My notes on Kennedy, H., Poell, T., & van Dijck, J. (2015). Data and agency. Big Data & Society. https://doi.org/10.1177/2053951715621569
This short paper is the editorial for a special section of big data & society, exploring the role of agency in relation to data. Their starting point is the tendency in the literature to focus on how datafication – which they define as rendering as data what was not previously quantified – can be used for surveillance and control, though itself an expression of the agency of elites. What gets lost are the “small-scale public organisations, community groups and activists are experimenting with the possibilities of datafication, pursuing objectives which are distinct from those of big brother’s uses of Big Data” (1). Data captures the situation of users but it is also often fed back to users, allowing them to orientate themselves in the world. It is for this reason that they delve into the structure/agency debate, in search of theoretical resources to make sense of the relationship between data and agency. They see the tension between control and resistance as an iteration of the structure/agency question. This is how they summarise the papers in the issue. From pg 3:
The five contributions aim to consider the extent of the dominance of the structures of datafication, the possibility of agency, and the spaces in between. At the same time, the contributions seek to combine critical perspectives on datafication with the perspectives of actors within data mining practices. The aim is to enrich our understanding of data and datafication, by bringing together structural analyses with recognition of individual agency in the context of these structures.
Interestingly, they draw a parallel between the relative denial of reflexivity you find in a thinker like Bourdieu with digital theories which stress the role of infrastructure and computation. But I thought this section was otherwise quite weak, drawing a contrast on the basis that “acting with agency is not necessarily reflexive or moral; it is not necessarily good” (3) for Bourdieu, whereas it seems pretty evident to me that these debates were about the character of social reproduction not about the cultural politics of reflexivity.
I like the brief discussion of the ontological implications of the term datafication, in relation to the paper by Pybus et al. This helped me articulate why I’ve always found the term datafication unhelpful: by foreground the outcome and nominalising the process, it obscures the agency of those who are doing the datafying and those who are on the receiving end of it. It ends on pg 6 with a very helpful overview of key questions concerning how citizens can be empowered in relation to data:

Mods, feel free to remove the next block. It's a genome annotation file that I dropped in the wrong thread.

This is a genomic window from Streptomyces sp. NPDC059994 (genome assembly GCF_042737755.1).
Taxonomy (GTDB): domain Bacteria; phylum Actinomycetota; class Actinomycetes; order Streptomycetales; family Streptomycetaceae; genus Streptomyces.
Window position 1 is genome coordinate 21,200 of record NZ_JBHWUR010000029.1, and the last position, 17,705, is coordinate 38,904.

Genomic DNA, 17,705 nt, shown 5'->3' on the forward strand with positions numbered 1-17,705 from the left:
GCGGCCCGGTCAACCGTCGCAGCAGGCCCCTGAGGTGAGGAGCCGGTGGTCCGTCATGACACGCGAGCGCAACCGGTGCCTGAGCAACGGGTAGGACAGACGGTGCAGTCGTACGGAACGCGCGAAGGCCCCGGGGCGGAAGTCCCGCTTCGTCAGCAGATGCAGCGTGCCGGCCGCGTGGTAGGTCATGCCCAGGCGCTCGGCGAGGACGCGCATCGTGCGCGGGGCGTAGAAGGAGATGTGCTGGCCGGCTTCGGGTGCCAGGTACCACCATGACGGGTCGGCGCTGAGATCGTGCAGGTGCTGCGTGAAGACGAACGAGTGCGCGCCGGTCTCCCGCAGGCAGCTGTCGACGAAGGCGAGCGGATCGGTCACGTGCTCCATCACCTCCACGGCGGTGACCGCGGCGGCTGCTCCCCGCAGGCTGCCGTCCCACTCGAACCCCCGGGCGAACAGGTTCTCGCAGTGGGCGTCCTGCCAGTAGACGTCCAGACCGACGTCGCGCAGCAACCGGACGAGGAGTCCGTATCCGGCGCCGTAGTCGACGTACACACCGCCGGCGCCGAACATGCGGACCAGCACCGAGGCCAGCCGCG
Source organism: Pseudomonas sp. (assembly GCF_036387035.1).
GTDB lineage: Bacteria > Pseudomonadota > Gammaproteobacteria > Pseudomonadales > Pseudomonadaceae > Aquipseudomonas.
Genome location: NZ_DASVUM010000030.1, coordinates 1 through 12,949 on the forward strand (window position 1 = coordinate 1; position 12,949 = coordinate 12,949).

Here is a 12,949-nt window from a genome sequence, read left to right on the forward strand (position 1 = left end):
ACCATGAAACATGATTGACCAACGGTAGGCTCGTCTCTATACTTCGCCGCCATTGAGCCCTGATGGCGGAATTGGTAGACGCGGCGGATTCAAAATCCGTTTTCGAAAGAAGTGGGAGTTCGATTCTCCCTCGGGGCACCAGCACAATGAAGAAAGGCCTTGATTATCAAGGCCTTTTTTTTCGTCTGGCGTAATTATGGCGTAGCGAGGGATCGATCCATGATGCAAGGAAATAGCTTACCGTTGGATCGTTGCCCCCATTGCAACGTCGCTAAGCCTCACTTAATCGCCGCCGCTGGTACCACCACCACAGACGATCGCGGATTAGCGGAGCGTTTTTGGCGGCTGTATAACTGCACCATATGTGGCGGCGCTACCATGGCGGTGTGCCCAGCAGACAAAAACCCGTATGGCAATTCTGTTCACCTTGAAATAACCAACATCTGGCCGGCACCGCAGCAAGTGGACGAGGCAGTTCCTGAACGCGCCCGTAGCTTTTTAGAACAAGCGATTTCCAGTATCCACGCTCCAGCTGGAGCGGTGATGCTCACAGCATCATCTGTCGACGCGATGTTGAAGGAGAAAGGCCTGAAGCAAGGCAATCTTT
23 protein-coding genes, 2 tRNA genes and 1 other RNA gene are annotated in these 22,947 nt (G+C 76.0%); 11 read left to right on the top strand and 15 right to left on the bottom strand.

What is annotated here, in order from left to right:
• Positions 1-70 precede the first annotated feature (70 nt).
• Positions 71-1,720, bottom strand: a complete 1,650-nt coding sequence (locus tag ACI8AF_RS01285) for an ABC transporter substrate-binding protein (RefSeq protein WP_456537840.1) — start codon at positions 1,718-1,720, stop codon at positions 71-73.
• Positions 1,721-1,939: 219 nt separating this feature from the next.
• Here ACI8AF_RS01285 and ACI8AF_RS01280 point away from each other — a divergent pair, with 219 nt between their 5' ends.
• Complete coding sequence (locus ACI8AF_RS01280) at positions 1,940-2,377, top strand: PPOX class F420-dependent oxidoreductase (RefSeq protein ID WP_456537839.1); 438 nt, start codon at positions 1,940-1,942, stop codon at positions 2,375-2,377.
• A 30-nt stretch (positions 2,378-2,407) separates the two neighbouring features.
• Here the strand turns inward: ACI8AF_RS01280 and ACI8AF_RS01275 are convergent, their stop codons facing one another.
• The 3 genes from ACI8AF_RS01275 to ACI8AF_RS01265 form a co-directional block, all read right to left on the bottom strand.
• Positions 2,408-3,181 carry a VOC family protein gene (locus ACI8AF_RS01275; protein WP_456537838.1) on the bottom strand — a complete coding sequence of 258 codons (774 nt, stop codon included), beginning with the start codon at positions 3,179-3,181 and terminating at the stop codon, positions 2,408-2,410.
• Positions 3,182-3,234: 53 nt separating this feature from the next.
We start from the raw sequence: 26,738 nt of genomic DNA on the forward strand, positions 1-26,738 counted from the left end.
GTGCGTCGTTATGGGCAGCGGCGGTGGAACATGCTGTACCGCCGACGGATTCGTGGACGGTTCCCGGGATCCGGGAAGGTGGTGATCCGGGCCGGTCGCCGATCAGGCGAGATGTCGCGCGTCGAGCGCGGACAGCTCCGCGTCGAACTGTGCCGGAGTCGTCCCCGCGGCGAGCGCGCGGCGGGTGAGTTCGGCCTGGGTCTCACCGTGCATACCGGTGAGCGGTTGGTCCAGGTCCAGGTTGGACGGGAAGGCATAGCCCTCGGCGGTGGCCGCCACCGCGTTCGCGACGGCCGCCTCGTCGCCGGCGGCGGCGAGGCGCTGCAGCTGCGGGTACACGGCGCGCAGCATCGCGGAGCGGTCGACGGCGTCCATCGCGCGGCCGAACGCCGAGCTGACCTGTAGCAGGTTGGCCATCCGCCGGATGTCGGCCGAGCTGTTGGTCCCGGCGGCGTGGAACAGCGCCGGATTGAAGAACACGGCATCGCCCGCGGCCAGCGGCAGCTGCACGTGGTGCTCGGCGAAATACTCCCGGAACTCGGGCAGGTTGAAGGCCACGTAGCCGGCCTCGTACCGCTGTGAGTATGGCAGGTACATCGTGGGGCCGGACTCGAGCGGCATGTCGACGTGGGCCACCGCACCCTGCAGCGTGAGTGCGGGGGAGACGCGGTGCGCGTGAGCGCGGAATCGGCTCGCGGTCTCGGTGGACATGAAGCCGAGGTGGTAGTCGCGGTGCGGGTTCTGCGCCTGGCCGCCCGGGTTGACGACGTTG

To participate in datafied social, political, cultural and civic life, ordinary people need to under- stand what happens to their data, the consequences of data analysis, and the ways in which data-driven oper- ations affect us all. Can ordinary people do the same things with their data as corporations and organisa- tions? Citizens tend to give away data to platforms that facilitate their daily communication, automatically donating personal data about their health and fitness to apps like Runkeeper or Strava or sharing experiences of illness on healthcare tools like CureTogether. But what do they know about the data streams they help to gen- erate? How conscious are users of the ways in which their data are technically steered, repurposed, and resold? Platform sites cultivate certain styles of use, but actual users help steer how data become valuable. The distinction between the ‘technological unconscious’ (a term used by Beer, 2009) and the ‘conscious user’ becomes relevant here: how much do users know about data streams and their abilities to control them? The Quantified Self movement is one example of individuals attempting to take ownership of their own data (for example Nafus and Sherman, 2014), although critics point out that corporations ultimately benefit from these data-gathering practices (Crawford et al., 2015).
This is coupled with another interesting observation that digital workers designing these systems are often assumed to be responsible, as if they were all powerful.